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Gardens There are many gardens open to the public in due season. To describe the environment as semi-tropical is an exaggeration, but sites such as Logan Gardens on the Mull of Galloway, a dependency of the Botanical Gardens in Edinburgh, do exhibit exotic plants and trees from warm climates such as South Africa and South America.Castle Kennedy (pictured) on the A75 towards Stranraer, is worth a visit, not so much for the romantic, ivy clad ruins of the 1607 castle, destroyed by fire in 1716, but for the gardens.Run entirely by volunteers, to provide an informative, memorable and entertaining experience for visitors and locals alike.Help with local family history and group visits can be arranged with Mrs R Wood on 01671 402677.Good examples lie on the main A75 road and can be found at Carsluith, Cardoness, Threave (), Glenluce and Stranraer.



The South West Scotland Screen Commission, part of Dumfries and Galloway Council, has a web site listing films that have been shot in the area and a Wicker Man trail section.These gardens are renowned for their display of rhododendrons and azaleas and for the monkey puzzle avenue.Many gardens on the acid soils of this area are particularly noted for azaleas and rhododendrons in early summer.Cream o Galloway, Gatehouse of Fleet Fabulous adventure play for adults and children to play together with Flying Fox, Pedal Karts, Go Boing and indoor play area with an 'under 6s' corner. Kirkdale Water-driven Sawmill and Nature Trail Restored estate sawmill, dating from the 1800s, driven by an over-shot water wheel. The Cat Strand, New Galloway - Arts, Community & Visitor Centre film, theatre, live music, local arts & crafts, tourist information, cafe, shop and more ... Latest news & events on Facebook: History and Archaeology The long history of human inhabitation of this part of the country and the fact that so little of it has been built over, means that Galloway has a wealth of historical and archaeological sites, ranging from prehistoric cairns and stone circles to old castles, abbeys, churches and ancient gravestones.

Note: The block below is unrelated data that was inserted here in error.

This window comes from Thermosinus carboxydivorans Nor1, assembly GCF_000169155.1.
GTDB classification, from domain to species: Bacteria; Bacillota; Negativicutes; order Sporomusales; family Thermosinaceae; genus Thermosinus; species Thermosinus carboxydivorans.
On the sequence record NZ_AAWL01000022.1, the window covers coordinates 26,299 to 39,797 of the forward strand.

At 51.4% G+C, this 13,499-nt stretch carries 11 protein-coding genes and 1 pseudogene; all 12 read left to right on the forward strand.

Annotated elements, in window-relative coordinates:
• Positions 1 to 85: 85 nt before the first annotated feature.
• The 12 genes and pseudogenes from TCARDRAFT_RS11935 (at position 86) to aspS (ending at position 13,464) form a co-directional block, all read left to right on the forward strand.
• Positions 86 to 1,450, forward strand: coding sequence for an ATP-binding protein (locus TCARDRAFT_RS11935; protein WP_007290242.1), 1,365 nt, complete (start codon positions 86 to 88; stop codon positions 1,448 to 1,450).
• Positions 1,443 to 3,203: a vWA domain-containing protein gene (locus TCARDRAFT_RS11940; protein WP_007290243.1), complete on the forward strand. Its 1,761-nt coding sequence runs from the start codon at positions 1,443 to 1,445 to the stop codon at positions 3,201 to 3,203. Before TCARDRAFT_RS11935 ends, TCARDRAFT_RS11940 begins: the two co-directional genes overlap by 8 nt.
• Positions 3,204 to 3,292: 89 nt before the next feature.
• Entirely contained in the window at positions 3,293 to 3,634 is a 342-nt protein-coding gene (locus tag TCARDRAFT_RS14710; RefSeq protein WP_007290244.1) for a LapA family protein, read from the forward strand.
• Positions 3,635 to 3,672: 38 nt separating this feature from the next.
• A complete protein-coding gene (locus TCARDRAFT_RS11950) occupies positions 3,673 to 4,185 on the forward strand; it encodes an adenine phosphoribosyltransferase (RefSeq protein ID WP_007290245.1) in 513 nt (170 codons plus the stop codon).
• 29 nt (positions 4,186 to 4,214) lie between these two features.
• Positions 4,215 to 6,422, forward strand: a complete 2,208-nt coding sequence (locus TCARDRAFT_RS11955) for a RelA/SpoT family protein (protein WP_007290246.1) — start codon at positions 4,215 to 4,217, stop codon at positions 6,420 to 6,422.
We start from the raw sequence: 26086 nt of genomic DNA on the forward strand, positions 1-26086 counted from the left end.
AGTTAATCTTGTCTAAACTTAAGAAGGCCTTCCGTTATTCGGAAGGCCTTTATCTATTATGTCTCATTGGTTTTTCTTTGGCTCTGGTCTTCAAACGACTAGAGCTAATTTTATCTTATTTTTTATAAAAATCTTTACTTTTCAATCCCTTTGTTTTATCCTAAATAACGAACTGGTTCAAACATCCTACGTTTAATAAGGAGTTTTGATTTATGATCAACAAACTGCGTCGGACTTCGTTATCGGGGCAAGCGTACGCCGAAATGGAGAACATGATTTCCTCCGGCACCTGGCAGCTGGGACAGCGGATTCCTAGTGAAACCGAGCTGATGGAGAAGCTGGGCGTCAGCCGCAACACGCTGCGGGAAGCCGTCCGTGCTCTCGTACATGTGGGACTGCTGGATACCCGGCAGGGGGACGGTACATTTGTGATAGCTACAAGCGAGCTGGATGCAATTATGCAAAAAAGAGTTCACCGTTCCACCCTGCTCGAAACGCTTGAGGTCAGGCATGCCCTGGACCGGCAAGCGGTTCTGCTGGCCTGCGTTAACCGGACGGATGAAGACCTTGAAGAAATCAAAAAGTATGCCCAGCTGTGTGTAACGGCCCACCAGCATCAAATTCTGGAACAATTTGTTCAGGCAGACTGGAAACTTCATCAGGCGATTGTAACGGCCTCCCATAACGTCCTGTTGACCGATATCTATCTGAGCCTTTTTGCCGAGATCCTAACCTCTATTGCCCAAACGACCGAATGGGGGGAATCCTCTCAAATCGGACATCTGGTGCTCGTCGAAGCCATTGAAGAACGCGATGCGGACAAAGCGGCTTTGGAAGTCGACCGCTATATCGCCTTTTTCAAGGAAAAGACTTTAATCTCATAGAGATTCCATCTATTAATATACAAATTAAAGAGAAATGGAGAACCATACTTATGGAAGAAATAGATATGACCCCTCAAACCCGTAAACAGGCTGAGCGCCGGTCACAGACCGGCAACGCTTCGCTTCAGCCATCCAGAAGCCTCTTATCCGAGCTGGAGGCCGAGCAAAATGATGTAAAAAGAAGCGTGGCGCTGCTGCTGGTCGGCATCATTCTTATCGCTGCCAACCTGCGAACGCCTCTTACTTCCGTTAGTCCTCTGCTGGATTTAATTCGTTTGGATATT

Famous for luxury homemade ice cream, the centre has a tearoom, garden and nature trails. Visitors can enjoy a walk up the wooded glen alongside the mill lade to the mill pond. Ordnance Survey maps identify the major sites and many of them are open to the public, with descriptive leaflets or display information boards.

A fully interactive museum in Creetown, 6 miles from Newton Stewart, with lots to see and do for all the family.